A clear majority of Canadians want the federal government to issue pardons to fellow citizens who have a criminal record for marijuana possession, a new poll has found.
The survey stands to buttress the call of marijuana activists, lawyers and politicians who argue that the old criminal records will be a legal anomaly once marijuana is legalized for recreational use by all adults.
The federal government tabled legislation last month that aimed to legalize marijuana by the middle of next year. Despite widespread pressure, the government has refused to call on law enforcement to stop charging marijuana users with simple possession while the legislation goes through Parliament, or to promise an amnesty for past convictions after the adoption of the new law.
According to a poll by The Globe and Mail/Nanos Research, however, 62 per cent of Canadians support or somewhat support the calls for a pardon for every person with a criminal record for marijuana possession. By comparison, 35 per cent of respondents said they oppose or somewhat oppose the move.
Prime Minister Justin Trudeau said at a public forum organized by Vice Canada last month that the current system was unfair, leaving vulnerable and marginalized Canadians more likely to end up with criminal records than those from privileged backgrounds. However, he stopped short of promising an amnesty.
"We'll take steps to look at what we can do for those folks who have criminal records for something that would no longer be criminal," Mr. Trudeau said.
Last year, a C.D. Howe Institute report urged the government to pardon everyone who has been convicted of marijuana possession, pointing out even a minor possession conviction severely limits a person's ability to work and travel.
"If you have a criminal conviction, it automatically disqualifies you from a number of positions," said Anindya Sen, the University of Waterloo economics professor who penned the report. "That's just economic waste. You have people on social assistance who could otherwise be employed and contribute to the economy."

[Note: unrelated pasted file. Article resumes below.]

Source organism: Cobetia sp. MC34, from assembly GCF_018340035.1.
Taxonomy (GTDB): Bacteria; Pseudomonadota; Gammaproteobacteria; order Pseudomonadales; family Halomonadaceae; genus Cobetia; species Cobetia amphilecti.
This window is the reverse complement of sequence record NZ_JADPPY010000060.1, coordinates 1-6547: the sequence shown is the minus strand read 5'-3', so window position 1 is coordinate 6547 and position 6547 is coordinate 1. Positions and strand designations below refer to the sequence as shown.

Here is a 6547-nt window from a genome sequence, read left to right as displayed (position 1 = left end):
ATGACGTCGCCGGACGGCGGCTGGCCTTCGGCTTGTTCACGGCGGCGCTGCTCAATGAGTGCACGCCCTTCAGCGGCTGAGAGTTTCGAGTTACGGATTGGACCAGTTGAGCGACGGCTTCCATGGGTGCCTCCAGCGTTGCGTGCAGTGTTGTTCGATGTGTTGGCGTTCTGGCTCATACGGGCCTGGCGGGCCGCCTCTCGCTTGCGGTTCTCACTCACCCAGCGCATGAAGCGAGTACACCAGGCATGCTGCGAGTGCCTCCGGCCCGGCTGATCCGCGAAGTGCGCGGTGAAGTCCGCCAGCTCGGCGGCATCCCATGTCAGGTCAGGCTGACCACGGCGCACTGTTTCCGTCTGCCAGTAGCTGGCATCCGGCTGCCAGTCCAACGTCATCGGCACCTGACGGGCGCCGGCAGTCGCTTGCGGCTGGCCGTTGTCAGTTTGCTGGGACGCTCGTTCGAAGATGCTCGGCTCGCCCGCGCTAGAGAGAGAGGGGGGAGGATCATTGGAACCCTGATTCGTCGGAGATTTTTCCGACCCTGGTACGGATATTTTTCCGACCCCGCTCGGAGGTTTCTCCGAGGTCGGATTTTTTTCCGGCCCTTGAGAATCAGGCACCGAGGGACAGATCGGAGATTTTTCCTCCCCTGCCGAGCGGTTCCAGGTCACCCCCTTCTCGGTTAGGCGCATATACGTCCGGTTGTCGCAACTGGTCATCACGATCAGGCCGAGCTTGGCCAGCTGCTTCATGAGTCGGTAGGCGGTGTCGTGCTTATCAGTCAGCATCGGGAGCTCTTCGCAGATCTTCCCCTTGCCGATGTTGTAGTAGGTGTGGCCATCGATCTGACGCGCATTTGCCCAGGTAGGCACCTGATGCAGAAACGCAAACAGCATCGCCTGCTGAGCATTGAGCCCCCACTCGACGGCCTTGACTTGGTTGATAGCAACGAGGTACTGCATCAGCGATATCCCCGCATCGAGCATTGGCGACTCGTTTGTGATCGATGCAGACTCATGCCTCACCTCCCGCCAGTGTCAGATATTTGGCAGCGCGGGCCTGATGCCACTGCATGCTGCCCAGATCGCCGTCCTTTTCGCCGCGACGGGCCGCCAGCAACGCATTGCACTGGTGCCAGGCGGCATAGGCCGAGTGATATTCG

Estimates vary on the number of people with simple possession convictions in the country. Tens of thousands of Canadians have been charged with marijuana possession every year since the 1970s. In 2015, police reported 49,000 cannabis possession offences.
The Nanos survey also found that 8 per cent of Canadians said they currently do not use cannabis, but will do so once it becomes legal.
By comparison, 73 per cent of Canadians said they are not users and will not start after the legislation is adopted, and 12 per cent said their current usage will remain at the same level even if the product is legalized.
Only 1 per cent of respondents characterized themselves as current users whose consumption will go up in the legal regime.
Asked about their confidence in Health Canada's ability to test the safety and potency of Canada's marijuana supply, 61 per cent of respondents expressed confidence, compared with 35 per cent who had doubts.
The Nanos survey was conducted between April 29 and May 5, reaching a random survey of 1,000 Canadians that is considered accurate within 3.1 percentage points, 19 times out of 20.
The legislation known as Bill C-45 would lift the prohibition on the recreational use of cannabis that goes back to 1923, positioning Canada as a leading country on the relaxation of laws related to illicit drugs. If adopted as planned by the summer of 2018, Canada will become the first G7 country – and the second in the world after Uruguay – in which cannabis use is legal across the land.
The legislation would allow all Canadians 18 or older (older still depending on the province) to buy marijuana by mail and in provincially regulated retail spaces, or to grow up to four plants at home. The possession limit of dried cannabis would be set at 30 grams, while edible cannabis products would be legalized at a later date.